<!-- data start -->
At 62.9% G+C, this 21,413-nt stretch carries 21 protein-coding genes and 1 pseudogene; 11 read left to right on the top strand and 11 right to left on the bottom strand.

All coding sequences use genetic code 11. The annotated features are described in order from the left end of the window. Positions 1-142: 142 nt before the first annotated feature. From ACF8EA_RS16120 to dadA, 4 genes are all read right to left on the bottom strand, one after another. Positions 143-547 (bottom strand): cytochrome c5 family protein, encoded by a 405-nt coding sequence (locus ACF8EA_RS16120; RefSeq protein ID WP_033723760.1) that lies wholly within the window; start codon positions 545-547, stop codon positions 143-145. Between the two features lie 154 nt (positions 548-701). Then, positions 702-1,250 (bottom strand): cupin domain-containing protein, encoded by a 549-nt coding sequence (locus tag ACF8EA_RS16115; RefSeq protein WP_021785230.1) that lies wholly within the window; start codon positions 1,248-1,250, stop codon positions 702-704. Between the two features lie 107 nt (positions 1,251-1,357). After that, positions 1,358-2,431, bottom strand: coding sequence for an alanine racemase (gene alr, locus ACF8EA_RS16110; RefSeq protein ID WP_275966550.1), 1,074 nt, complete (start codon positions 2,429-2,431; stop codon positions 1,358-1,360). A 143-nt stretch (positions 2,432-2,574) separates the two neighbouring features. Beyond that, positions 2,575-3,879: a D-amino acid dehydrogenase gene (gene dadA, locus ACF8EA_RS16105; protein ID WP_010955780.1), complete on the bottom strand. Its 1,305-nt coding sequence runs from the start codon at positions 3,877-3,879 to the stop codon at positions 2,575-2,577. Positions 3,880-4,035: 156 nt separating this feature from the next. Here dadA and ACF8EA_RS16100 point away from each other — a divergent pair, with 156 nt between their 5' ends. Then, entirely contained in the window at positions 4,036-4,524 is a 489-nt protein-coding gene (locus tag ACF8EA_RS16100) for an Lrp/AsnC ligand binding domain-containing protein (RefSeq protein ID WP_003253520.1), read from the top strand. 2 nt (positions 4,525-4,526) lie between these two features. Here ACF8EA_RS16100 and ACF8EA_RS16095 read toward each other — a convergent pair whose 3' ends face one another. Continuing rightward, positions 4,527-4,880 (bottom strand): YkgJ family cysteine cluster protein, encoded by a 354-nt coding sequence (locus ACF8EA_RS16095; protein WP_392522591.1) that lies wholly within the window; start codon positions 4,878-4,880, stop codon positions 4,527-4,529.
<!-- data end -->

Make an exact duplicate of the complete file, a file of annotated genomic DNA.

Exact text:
At 62.9% G+C, this 21,413-nt stretch carries 21 protein-coding genes and 1 pseudogene; 11 read left to right on the top strand and 11 right to left on the bottom strand.

All coding sequences use genetic code 11. The annotated features are described in order from the left end of the window. Positions 1-142: 142 nt before the first annotated feature. From ACF8EA_RS16120 to dadA, 4 genes are all read right to left on the bottom strand, one after another. Positions 143-547 (bottom strand): cytochrome c5 family protein, encoded by a 405-nt coding sequence (locus ACF8EA_RS16120; RefSeq protein ID WP_033723760.1) that lies wholly within the window; start codon positions 545-547, stop codon positions 143-145. Between the two features lie 154 nt (positions 548-701). Then, positions 702-1,250 (bottom strand): cupin domain-containing protein, encoded by a 549-nt coding sequence (locus tag ACF8EA_RS16115; RefSeq protein WP_021785230.1) that lies wholly within the window; start codon positions 1,248-1,250, stop codon positions 702-704. Between the two features lie 107 nt (positions 1,251-1,357). After that, positions 1,358-2,431, bottom strand: coding sequence for an alanine racemase (gene alr, locus ACF8EA_RS16110; RefSeq protein ID WP_275966550.1), 1,074 nt, complete (start codon positions 2,429-2,431; stop codon positions 1,358-1,360). A 143-nt stretch (positions 2,432-2,574) separates the two neighbouring features. Beyond that, positions 2,575-3,879: a D-amino acid dehydrogenase gene (gene dadA, locus ACF8EA_RS16105; protein ID WP_010955780.1), complete on the bottom strand. Its 1,305-nt coding sequence runs from the start codon at positions 3,877-3,879 to the stop codon at positions 2,575-2,577. Positions 3,880-4,035: 156 nt separating this feature from the next. Here dadA and ACF8EA_RS16100 point away from each other — a divergent pair, with 156 nt between their 5' ends. Then, entirely contained in the window at positions 4,036-4,524 is a 489-nt protein-coding gene (locus tag ACF8EA_RS16100) for an Lrp/AsnC ligand binding domain-containing protein (RefSeq protein ID WP_003253520.1), read from the top strand. 2 nt (positions 4,525-4,526) lie between these two features. Here ACF8EA_RS16100 and ACF8EA_RS16095 read toward each other — a convergent pair whose 3' ends face one another. Continuing rightward, positions 4,527-4,880 (bottom strand): YkgJ family cysteine cluster protein, encoded by a 354-nt coding sequence (locus ACF8EA_RS16095; protein WP_392522591.1) that lies wholly within the window; start codon positions 4,878-4,880, stop codon positions 4,527-4,529.